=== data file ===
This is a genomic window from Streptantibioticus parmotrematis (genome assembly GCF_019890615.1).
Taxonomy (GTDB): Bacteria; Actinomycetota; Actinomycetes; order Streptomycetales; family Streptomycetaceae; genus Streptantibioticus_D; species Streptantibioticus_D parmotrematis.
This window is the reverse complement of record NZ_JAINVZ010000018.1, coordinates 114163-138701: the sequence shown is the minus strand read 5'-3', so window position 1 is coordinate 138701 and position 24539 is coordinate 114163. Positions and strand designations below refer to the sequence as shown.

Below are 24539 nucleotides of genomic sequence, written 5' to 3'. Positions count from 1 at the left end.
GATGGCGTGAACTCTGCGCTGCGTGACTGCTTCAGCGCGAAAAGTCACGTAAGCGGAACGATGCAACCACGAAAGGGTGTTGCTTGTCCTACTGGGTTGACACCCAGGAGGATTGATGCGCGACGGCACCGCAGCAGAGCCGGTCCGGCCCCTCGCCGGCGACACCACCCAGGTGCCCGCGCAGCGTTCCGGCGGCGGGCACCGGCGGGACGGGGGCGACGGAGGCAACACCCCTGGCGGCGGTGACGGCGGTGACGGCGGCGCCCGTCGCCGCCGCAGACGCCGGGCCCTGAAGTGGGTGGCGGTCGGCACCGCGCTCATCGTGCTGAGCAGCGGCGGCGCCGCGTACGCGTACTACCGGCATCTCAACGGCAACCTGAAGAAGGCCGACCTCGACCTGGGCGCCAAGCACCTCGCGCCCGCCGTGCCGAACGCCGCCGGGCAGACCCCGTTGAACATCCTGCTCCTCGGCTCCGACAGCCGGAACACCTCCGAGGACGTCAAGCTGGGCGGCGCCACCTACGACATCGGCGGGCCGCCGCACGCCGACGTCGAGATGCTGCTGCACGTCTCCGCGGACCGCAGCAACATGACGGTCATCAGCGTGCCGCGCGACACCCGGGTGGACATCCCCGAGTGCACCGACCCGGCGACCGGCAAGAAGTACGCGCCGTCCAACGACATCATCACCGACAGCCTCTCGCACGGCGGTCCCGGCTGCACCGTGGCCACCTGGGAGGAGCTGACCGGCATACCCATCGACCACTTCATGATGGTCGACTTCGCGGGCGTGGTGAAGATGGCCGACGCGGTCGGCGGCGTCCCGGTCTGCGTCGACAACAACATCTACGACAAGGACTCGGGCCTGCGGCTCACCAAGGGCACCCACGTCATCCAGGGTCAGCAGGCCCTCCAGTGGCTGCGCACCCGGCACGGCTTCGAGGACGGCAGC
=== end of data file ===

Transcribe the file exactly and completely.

This is a genomic window from Streptantibioticus parmotrematis (genome assembly GCF_019890615.1).
Taxonomy (GTDB): Bacteria; Actinomycetota; Actinomycetes; order Streptomycetales; family Streptomycetaceae; genus Streptantibioticus_D; species Streptantibioticus_D parmotrematis.
This window is the reverse complement of record NZ_JAINVZ010000018.1, coordinates 114163-138701: the sequence shown is the minus strand read 5'-3', so window position 1 is coordinate 138701 and position 24539 is coordinate 114163. Positions and strand designations below refer to the sequence as shown.

Below are 24539 nucleotides of genomic sequence, written 5' to 3'. Positions count from 1 at the left end.
GATGGCGTGAACTCTGCGCTGCGTGACTGCTTCAGCGCGAAAAGTCACGTAAGCGGAACGATGCAACCACGAAAGGGTGTTGCTTGTCCTACTGGGTTGACACCCAGGAGGATTGATGCGCGACGGCACCGCAGCAGAGCCGGTCCGGCCCCTCGCCGGCGACACCACCCAGGTGCCCGCGCAGCGTTCCGGCGGCGGGCACCGGCGGGACGGGGGCGACGGAGGCAACACCCCTGGCGGCGGTGACGGCGGTGACGGCGGCGCCCGTCGCCGCCGCAGACGCCGGGCCCTGAAGTGGGTGGCGGTCGGCACCGCGCTCATCGTGCTGAGCAGCGGCGGCGCCGCGTACGCGTACTACCGGCATCTCAACGGCAACCTGAAGAAGGCCGACCTCGACCTGGGCGCCAAGCACCTCGCGCCCGCCGTGCCGAACGCCGCCGGGCAGACCCCGTTGAACATCCTGCTCCTCGGCTCCGACAGCCGGAACACCTCCGAGGACGTCAAGCTGGGCGGCGCCACCTACGACATCGGCGGGCCGCCGCACGCCGACGTCGAGATGCTGCTGCACGTCTCCGCGGACCGCAGCAACATGACGGTCATCAGCGTGCCGCGCGACACCCGGGTGGACATCCCCGAGTGCACCGACCCGGCGACCGGCAAGAAGTACGCGCCGTCCAACGACATCATCACCGACAGCCTCTCGCACGGCGGTCCCGGCTGCACCGTGGCCACCTGGGAGGAGCTGACCGGCATACCCATCGACCACTTCATGATGGTCGACTTCGCGGGCGTGGTGAAGATGGCCGACGCGGTCGGCGGCGTCCCGGTCTGCGTCGACAACAACATCTACGACAAGGACTCGGGCCTGCGGCTCACCAAGGGCACCCACGTCATCCAGGGTCAGCAGGCCCTCCAGTGGCTGCGCACCCGGCACGGCTTCGAGGACGGCAGC